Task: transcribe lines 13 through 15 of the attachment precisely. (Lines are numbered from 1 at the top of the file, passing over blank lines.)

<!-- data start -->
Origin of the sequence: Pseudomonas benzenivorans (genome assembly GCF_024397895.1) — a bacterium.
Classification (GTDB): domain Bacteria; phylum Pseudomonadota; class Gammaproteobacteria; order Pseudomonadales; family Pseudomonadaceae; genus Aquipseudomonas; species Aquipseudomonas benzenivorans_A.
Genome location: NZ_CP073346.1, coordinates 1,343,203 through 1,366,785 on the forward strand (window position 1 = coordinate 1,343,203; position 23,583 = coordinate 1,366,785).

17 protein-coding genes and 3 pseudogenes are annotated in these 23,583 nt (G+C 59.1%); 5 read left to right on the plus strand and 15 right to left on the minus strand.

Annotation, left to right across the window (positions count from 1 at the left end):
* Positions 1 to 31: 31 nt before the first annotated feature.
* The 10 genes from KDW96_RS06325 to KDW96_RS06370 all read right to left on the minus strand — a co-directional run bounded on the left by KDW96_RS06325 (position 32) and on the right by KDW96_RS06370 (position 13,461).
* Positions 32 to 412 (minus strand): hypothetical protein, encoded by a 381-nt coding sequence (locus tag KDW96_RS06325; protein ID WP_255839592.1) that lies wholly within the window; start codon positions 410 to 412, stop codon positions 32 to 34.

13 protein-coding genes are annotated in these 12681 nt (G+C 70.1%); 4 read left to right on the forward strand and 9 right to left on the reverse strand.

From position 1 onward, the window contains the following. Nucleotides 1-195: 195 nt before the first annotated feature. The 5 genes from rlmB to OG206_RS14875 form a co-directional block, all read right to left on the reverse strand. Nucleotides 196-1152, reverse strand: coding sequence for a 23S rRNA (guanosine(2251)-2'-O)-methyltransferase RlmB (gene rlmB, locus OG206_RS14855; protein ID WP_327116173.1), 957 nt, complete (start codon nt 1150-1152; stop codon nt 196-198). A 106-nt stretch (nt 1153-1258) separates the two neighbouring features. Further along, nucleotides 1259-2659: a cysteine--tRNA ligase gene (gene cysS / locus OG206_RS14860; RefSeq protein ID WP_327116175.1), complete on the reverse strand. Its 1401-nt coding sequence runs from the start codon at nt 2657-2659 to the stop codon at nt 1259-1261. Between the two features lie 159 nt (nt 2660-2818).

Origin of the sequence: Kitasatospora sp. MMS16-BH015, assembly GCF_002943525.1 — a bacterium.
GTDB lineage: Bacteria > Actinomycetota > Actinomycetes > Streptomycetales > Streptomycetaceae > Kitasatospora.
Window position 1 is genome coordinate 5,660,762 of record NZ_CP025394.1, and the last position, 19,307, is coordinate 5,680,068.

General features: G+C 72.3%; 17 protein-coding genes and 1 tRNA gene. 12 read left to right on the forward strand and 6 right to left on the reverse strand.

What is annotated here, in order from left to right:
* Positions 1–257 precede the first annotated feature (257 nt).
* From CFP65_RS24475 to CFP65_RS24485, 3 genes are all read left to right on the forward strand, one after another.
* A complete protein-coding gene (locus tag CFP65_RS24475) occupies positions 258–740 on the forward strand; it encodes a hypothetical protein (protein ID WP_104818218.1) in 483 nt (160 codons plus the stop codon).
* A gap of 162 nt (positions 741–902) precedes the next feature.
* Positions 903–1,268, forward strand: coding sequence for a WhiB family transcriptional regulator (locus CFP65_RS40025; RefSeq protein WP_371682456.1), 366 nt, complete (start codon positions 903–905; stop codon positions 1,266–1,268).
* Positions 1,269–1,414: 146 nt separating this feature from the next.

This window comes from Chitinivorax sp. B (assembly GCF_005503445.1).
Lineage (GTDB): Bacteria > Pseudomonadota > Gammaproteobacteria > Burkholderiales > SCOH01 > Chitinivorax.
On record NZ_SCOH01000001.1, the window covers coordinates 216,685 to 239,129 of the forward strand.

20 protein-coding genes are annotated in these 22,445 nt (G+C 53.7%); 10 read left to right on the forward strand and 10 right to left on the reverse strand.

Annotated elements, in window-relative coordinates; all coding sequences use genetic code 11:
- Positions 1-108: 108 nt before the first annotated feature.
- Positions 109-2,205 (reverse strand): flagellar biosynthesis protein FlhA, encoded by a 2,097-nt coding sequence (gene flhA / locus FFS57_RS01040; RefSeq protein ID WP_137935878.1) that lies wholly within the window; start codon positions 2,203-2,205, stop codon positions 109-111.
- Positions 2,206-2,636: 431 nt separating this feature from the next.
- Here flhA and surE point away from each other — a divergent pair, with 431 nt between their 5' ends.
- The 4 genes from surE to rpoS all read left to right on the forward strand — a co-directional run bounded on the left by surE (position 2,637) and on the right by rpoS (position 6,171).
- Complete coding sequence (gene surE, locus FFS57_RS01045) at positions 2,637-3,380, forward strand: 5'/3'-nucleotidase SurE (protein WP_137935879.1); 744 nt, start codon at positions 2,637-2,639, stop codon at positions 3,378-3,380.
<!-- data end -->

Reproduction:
Window position 1 is genome coordinate 5,660,762 of record NZ_CP025394.1, and the last position, 19,307, is coordinate 5,680,068.

General features: G+C 72.3%; 17 protein-coding genes and 1 tRNA gene. 12 read left to right on the forward strand and 6 right to left on the reverse strand.

What is annotated here, in order from left to right: